Simonsen Vogt Wiig is a leading Norwegian law-firm assisting clients within all key industries and all legal practices. The company set up its Singapore office in 2007, to provide services within shipping and offshore. Today, the Singapore office has expanded its services. However, the main focus remains maritime. We spoke to Torgeir Willumsen, Resident Partner at Simonsen Vogt Wiig, Singapore, about compliance, risk and sustainability and the impact it has on companies’ setup and reporting requirements.
Norway ranks no. 7 UN’s SDG Index
Norway ranks number 7 on UN’s SDG index. This index measures a country’s total progress towards achieving all 17 Sustainable Development Goals. One of the goals we rank well on is “Peace, justice and strong institutions”. Norway has a growing focus on legislation as a mean to fulfil the SDGs. Both Norway and EU see an increased need for more accurate reporting when it comes to climate-related issues such as climate risk and carbon neutrality. Consequently, there is a tightening of reporting requirement coming from many of the EU countries, and Norway too.
Norway is moving from soft law to hard law
Earlier, the requirements were voluntary. Today, we see a shift towards formal reporting of Environmental, Social and Governance (ESG) Compliance data. This summer, Norway announced three legislation changes with regards to ESG:
1. Sustainable Finance Act
The Sustainable Finance Act will imply implementation of Regulation (EU) 2019/2088 on Sustainable Finance Disclosure (SFDR) and the EU Taxonomy. Implementation in Norwegian law will take place once incorporated into the European Economic Area (EEA) Agreement. This is expected to happen in short time.
2. Added factors to the Accounting Act
Two factors, namely Gender Equality and Non-Discrimination, have been added to the already existing ESG factors in the Accounting Act: Human Rights, Social Conditions, External Environment and Combatting of Corruption.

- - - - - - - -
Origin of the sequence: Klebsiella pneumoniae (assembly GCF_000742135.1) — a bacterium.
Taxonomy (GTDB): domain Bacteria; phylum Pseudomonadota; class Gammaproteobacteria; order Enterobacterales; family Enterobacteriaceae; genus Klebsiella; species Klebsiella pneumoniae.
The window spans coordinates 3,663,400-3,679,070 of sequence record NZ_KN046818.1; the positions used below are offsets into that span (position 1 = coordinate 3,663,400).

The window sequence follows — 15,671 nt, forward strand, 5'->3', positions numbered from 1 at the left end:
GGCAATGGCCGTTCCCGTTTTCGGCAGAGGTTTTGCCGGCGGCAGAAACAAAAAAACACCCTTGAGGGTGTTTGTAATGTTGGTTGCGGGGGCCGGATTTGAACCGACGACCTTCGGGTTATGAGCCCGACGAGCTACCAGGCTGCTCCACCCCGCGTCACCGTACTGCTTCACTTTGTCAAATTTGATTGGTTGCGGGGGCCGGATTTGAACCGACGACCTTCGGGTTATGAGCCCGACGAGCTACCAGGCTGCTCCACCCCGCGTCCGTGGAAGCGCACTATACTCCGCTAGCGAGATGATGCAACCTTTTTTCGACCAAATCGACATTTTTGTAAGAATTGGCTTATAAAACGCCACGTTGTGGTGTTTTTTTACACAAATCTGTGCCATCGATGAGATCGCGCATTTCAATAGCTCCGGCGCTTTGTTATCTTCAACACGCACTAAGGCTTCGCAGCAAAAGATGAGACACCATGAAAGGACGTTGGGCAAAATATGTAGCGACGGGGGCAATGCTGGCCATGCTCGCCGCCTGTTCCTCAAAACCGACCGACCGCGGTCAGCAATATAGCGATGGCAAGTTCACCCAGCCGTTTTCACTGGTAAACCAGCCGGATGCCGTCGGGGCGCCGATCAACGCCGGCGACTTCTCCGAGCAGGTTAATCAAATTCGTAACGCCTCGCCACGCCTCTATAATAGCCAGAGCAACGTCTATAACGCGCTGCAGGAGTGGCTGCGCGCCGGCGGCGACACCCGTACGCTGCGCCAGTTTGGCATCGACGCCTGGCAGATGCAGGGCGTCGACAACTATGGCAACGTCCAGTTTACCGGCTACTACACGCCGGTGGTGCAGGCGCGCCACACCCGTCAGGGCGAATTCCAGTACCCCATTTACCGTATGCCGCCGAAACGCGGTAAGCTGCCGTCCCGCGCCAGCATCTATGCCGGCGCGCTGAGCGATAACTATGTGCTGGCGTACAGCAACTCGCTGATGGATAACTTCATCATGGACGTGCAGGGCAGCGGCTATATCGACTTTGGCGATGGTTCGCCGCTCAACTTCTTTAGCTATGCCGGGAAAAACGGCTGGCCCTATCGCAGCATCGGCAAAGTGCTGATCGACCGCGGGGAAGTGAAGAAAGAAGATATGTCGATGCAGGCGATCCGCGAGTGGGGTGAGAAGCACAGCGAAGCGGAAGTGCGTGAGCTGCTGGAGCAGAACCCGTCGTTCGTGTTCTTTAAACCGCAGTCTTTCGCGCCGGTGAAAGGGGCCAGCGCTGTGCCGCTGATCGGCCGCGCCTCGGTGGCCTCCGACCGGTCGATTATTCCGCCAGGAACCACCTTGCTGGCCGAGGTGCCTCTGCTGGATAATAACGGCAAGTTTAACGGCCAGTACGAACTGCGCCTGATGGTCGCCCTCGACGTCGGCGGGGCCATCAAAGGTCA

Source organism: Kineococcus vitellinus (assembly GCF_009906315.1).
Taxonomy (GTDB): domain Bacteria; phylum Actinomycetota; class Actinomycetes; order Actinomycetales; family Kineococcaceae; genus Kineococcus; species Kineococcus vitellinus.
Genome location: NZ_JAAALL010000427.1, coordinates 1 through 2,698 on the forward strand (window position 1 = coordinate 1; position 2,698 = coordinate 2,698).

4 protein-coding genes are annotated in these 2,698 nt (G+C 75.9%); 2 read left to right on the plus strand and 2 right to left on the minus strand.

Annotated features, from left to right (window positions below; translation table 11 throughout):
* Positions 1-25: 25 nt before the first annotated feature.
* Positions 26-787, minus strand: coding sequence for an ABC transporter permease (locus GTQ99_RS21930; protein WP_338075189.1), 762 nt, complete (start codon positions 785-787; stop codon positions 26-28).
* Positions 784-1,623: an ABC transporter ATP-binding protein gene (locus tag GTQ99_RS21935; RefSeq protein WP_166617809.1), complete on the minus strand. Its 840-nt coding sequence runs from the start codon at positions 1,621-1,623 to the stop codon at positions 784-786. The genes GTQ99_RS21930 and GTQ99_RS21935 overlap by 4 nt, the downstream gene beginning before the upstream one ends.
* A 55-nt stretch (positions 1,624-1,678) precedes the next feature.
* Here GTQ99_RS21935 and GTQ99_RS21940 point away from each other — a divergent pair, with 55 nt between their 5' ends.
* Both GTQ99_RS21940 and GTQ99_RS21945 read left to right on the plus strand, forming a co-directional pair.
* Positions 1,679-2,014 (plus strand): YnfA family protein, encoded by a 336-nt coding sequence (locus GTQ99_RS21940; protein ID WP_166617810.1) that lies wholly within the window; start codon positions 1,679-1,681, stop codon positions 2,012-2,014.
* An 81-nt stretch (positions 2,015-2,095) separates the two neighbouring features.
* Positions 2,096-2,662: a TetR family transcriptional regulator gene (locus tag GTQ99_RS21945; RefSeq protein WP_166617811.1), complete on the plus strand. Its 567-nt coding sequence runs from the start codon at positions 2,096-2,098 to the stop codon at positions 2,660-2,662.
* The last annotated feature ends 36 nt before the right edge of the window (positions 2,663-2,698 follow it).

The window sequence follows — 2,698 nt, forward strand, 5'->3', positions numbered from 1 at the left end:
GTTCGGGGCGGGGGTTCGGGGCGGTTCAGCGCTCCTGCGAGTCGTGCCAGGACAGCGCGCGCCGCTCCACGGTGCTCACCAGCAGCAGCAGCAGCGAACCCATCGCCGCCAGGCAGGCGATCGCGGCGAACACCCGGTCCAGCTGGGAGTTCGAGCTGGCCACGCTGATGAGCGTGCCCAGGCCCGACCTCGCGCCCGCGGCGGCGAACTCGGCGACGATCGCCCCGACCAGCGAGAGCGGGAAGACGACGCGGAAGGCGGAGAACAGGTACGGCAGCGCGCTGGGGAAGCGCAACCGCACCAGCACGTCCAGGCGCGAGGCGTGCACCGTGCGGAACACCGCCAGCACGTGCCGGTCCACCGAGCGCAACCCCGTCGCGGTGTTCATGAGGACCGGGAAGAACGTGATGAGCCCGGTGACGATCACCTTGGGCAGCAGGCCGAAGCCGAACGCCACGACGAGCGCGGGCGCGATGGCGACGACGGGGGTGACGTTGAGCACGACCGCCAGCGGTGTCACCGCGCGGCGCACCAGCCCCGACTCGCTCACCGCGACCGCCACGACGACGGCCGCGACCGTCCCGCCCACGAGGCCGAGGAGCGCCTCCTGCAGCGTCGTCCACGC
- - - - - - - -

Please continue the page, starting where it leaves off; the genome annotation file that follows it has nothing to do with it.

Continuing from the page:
3. Transparency Act
The new Transparency Act regulates enterprise transparency and work regarding basic human rights and decent working conditions.
In this article, the experts from Simonsen Vogt Wiig explain well the changes and implications this will have for companies. In short, reporting requirements for companies are being legally formalised and strengthened. As a result, businesses operating in Norway have to prepare for more comprehensive and detailed reporting, both on sustainability and climate risk, as well as social and governance issues.
“ESG is a rapidly developing field driven by consumers, investors and, now, legislators. The momentum is steadily building and companies have to take care not be caught unaware.”, says Torgeir.
Simonsen Vogt Wiig was Bronze Sponsor at SNIC2021
SNIC 2021 is a hybrid event online and at Suntec Singapore. NBAS, The Norwegian Embassy in Singapore and Innovation Norway are event organisers. This year, we are looking at business opportunities in the green transition. Simonsen Vogt Wiig is a bronze sponsor for the event. Sign up to SNIC 2021 here.